Although mainly acclaimed for his pioneering contribution to the contemporary acoustic piano trio, Brad Mehldau has always been a musician open to experimentation and intriguing diversions. He has drawn fresh inspiration from a range of modern music, collaborated with vocalists and produced lushly arranged, slickly produced epic suites such as 2010’s Highway Rider.
Mehldau’s collaboration with the fiendishly groovy, nuanced and dexterous drummer Mark Guiliana mainly finds him on vintage keyboards (Fender Rhodes) and a range of synthesisers (notably the Prophet 8). Guiliana is a brave and innovative musician whose trio Heernt have expanded the vocabulary of contemporary jazz crossover music, but he is perhaps still best known in the UK for his appearance on the Phronesis Alive album. Although the duo have been performing live together for some time (and their rapport seems thoroughly ingrained as a result), Taming The Dragon is their debut recording.
This is the sort of extracurricular venture that will naturally divide opinion. Any purists with little tolerance for electronics and fragmented structures will undoubtedly prefer Mehldau’s trio work. For those with less prescriptive tastes, there’s something liberating for both musicians in this duo setting and a clear sense of mischievous fun amidst the heightened claustrophobic tension.
The music here is unconventional in that the melodic development is mostly fractured, with as much emphasis placed on sound and effects as on the actual musical detail. Mehldau frequently experiments with short, clipped phrases that are then answered or accompanied by sub bass echoes. It is a very different sound world from the sustained lines of his trio improvising. Whilst it would be inaccurate to say Mehldau is out of his comfort zone here (particularly given how successful these pieces are), he has certainly found a space where he cannot resort to existing habits.
Taming The Dragon is also wholly absorbing, as Mehldau’s playfulness and Guiliana’s taut, interwoven grooves create an inescapable tension. Pieces such as the delightful, slow building Hungry Ghost even seem to draw from the approaches of post rock acts such as Sigur Rós or Tortoise. The use of sampled voices and stories (narrated by Mehldau himself in a delightfully dry tone) serve to enhance the mysterious atmosphere. The opening title track begins with Mehldau describing a ‘trippy dream’ in which he is driven around by a dude resembling a cross between Dennis Hopper and Joe Walsh. A road rage incident sparks a moment of amateur psychoanalysis as Mehldau considers the competing voices of anger and moderation ‘vying for your attention’. The music veers between awkward, skittering chatter and a full, freewheeling charge.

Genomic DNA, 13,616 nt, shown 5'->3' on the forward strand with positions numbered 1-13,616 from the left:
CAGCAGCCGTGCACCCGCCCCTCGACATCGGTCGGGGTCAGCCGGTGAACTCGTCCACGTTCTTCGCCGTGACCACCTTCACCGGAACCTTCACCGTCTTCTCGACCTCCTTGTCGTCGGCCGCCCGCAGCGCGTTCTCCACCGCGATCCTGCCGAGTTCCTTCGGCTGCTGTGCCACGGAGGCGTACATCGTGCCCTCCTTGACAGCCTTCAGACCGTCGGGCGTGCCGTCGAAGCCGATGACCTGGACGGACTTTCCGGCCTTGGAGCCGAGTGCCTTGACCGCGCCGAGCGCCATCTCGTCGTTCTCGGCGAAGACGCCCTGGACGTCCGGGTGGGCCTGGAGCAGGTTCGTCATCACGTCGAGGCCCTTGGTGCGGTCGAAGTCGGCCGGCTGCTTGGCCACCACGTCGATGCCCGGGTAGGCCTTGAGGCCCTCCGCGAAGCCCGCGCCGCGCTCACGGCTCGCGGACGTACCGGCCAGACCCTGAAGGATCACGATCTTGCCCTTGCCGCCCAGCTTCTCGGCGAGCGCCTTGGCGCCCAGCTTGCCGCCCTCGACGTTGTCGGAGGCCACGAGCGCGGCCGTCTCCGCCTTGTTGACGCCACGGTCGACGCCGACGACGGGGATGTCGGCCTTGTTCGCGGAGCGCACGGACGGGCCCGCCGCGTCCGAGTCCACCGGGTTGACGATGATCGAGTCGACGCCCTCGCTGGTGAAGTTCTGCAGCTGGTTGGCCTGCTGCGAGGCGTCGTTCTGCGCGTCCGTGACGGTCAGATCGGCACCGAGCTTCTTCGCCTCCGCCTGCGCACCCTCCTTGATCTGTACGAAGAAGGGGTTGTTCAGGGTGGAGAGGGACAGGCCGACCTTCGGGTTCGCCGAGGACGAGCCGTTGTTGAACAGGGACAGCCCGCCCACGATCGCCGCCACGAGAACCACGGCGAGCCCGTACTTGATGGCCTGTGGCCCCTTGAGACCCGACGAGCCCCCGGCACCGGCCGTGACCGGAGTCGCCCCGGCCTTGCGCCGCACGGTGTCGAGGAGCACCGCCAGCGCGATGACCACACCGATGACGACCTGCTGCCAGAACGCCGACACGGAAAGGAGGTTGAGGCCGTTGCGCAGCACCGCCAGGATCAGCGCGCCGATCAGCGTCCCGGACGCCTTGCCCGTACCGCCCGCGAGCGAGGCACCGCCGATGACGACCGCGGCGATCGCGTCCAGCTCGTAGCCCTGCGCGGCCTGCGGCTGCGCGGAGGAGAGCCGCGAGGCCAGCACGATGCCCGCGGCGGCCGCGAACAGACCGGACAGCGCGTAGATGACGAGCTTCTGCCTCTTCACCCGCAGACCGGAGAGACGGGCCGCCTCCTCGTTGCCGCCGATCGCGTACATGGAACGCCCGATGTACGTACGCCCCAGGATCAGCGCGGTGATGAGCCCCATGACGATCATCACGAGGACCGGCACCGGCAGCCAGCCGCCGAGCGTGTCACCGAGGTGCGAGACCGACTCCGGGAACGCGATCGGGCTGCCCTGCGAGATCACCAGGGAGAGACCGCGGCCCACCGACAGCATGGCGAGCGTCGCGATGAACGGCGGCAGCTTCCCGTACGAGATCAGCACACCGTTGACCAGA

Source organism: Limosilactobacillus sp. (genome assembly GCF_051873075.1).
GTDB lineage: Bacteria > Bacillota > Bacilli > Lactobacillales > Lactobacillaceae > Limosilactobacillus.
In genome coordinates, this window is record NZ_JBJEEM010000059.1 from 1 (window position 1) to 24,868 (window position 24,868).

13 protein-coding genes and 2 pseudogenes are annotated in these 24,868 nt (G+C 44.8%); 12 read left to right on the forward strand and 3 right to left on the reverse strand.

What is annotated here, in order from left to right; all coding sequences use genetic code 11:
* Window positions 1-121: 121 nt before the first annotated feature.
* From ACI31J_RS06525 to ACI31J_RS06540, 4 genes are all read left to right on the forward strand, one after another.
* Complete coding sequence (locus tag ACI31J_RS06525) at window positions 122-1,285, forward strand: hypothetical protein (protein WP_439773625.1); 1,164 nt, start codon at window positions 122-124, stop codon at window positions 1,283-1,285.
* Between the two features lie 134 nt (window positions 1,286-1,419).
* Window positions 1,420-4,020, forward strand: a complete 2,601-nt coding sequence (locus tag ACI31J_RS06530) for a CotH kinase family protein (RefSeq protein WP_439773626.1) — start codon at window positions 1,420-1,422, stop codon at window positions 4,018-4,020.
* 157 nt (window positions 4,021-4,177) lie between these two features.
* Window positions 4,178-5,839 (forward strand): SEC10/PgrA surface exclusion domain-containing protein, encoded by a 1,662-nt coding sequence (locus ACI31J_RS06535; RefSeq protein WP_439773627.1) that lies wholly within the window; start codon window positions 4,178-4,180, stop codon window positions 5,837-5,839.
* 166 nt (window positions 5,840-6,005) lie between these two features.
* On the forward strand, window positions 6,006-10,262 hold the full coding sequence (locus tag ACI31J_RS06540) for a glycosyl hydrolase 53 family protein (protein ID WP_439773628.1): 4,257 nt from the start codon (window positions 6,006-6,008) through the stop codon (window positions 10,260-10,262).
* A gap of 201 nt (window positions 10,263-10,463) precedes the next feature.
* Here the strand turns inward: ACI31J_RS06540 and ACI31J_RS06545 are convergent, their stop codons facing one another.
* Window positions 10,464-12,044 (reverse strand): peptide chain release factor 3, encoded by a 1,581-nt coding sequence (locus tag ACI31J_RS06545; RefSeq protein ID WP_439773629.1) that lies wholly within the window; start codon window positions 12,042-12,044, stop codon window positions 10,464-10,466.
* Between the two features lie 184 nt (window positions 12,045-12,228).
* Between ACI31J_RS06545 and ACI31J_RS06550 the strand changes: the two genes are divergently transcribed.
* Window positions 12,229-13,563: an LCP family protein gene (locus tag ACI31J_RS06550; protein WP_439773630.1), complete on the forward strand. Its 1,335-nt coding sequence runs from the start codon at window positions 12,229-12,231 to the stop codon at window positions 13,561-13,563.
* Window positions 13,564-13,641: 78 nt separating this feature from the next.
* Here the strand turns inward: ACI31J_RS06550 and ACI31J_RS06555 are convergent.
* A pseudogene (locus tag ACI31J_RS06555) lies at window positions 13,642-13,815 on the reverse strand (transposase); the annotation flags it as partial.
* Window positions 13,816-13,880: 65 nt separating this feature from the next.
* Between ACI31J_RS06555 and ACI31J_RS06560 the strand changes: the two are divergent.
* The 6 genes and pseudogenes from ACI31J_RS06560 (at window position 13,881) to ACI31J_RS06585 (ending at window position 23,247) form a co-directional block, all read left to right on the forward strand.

The instrumental and electronic elements are so well integrated that, at least in Guiliana’s case, it can be a challenge to distinguish between programmed rhythms and material performed ‘as live’ (especially on the frantic, thrilling You Can’t Go Back Now). Part of this spellbinding confusion is the extent to which Guiliana has absorbed the tricky detail of typical contemporary electronic drum patterns. He is also able to utilise a wide variety of sounds from the kit, from clicks of the drum rims and mini-cymbal work to a substantial dynamic and textural range on the drums themselves. His playing, although often bristling and very active, always neatly complements Mehldau’s intricate multiple synth arrangements. Guiliana opens up the musical possibilities of kit playing, with thoughtful phrasing and complex, fascinating groove parts.
When they appear, the moments of calm and clear beauty are refreshing. The relative brightness of The Dreamer – with Mehldau on piano – becomes almost dazzling in context, and its narrative about the dreamer discovering a music that ‘can make him fly’ in dreams is curiously powerful. Both the haunting Elegy For Amelia E. and no less haunting Sleeping Giant have lovely undercurrents drawn from the blues.
So, there is both old and new language at play here, and an intuitive, compelling dialogue between the two musicians, and between the musicians and their machines. Yet for all its underlying menace, Taming The Dragon also communicates tremendous warmth and empathy.